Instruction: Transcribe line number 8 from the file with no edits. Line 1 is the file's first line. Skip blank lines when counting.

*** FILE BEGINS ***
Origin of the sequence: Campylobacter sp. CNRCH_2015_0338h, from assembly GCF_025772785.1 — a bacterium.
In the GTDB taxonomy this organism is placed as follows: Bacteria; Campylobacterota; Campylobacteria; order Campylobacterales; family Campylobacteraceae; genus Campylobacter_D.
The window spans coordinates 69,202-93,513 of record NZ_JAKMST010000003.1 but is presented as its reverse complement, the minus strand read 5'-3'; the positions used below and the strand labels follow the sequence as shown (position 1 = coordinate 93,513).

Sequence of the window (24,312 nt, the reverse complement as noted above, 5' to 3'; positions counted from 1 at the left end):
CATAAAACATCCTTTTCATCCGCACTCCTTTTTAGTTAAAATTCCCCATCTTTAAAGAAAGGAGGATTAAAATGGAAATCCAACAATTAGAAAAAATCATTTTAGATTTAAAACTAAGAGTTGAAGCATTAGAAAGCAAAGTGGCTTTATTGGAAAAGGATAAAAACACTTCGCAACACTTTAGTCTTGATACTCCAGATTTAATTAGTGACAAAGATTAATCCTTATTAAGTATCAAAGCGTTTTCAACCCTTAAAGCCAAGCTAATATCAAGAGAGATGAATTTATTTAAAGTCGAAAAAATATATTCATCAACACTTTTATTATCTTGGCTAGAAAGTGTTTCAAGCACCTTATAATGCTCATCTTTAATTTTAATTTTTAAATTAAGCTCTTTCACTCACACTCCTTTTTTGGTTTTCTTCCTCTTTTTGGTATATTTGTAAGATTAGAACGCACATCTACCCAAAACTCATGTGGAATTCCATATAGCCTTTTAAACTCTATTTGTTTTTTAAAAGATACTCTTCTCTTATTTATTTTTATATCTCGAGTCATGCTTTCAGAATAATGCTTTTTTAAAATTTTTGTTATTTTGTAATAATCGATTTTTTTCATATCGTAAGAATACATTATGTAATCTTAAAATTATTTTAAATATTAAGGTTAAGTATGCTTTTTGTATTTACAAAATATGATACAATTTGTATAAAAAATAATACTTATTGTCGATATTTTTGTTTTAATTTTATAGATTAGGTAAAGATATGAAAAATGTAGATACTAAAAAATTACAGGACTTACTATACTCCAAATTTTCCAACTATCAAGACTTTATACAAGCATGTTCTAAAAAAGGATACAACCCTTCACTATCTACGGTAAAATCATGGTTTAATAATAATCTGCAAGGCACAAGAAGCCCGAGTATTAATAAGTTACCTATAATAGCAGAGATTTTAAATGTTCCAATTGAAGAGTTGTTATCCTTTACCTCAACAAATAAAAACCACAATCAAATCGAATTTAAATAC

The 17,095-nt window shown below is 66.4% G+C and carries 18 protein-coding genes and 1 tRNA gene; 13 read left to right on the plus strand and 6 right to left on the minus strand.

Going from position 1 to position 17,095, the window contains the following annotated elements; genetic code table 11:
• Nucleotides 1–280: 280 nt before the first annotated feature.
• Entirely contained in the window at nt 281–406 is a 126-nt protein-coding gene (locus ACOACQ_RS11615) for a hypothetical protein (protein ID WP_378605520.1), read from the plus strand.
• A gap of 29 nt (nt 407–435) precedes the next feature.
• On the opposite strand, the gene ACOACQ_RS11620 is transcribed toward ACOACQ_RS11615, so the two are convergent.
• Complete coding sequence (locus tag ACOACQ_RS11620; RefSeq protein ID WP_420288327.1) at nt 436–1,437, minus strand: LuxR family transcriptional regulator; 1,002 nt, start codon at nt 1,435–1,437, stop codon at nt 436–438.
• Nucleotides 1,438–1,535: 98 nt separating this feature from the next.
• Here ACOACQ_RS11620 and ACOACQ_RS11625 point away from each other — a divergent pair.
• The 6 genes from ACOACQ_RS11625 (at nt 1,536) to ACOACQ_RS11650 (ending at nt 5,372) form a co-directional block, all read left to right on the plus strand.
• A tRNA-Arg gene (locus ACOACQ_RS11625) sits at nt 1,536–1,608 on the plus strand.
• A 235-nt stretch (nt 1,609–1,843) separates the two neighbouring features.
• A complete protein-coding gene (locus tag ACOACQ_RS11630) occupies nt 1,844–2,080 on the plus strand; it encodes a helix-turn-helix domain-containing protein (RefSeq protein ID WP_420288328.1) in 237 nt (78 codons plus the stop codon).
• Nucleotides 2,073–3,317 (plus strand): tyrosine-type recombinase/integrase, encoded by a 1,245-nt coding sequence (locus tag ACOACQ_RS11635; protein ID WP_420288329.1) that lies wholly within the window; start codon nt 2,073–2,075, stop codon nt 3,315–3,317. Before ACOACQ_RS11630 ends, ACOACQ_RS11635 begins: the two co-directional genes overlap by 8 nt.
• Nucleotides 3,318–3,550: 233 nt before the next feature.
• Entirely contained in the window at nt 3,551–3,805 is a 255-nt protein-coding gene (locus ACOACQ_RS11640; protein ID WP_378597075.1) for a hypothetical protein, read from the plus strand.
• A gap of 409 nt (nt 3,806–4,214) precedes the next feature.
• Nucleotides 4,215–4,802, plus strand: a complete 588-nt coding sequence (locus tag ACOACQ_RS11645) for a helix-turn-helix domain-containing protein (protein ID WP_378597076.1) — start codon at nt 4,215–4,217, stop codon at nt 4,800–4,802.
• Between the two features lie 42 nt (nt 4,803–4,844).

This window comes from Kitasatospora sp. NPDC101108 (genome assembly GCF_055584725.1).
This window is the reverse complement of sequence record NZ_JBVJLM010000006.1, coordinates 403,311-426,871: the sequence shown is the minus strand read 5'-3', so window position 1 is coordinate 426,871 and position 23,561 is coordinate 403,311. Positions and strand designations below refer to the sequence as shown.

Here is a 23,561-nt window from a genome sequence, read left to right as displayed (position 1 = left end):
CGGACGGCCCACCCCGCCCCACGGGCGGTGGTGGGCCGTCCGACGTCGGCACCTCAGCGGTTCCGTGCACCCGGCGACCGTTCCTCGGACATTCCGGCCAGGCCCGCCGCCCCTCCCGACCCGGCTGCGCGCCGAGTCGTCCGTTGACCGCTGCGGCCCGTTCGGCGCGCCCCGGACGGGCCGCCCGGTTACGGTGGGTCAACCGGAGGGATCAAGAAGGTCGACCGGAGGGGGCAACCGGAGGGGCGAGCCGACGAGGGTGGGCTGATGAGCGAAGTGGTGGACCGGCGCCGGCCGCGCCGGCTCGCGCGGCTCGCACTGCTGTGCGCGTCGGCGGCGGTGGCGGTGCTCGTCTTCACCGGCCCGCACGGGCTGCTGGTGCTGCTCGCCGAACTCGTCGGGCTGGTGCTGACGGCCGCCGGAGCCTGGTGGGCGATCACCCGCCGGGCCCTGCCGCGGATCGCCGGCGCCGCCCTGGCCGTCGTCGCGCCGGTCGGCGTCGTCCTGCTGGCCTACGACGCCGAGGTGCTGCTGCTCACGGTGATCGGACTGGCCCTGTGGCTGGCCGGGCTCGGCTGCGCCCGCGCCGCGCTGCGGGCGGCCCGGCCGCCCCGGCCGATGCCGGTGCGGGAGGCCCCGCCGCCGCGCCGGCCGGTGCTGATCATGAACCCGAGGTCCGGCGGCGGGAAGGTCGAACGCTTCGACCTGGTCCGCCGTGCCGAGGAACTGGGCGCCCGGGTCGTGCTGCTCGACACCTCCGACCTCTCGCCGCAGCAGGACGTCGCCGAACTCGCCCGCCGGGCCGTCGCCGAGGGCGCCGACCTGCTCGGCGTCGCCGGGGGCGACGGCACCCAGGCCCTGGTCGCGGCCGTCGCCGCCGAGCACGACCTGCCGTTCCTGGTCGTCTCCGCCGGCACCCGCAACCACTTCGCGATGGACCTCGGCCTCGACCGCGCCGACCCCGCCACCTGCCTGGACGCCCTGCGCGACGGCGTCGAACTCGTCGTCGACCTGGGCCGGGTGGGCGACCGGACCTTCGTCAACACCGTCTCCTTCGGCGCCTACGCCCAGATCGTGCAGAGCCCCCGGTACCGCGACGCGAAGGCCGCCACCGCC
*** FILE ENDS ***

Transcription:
• Nucleotides 1–280: 280 nt before the first annotated feature.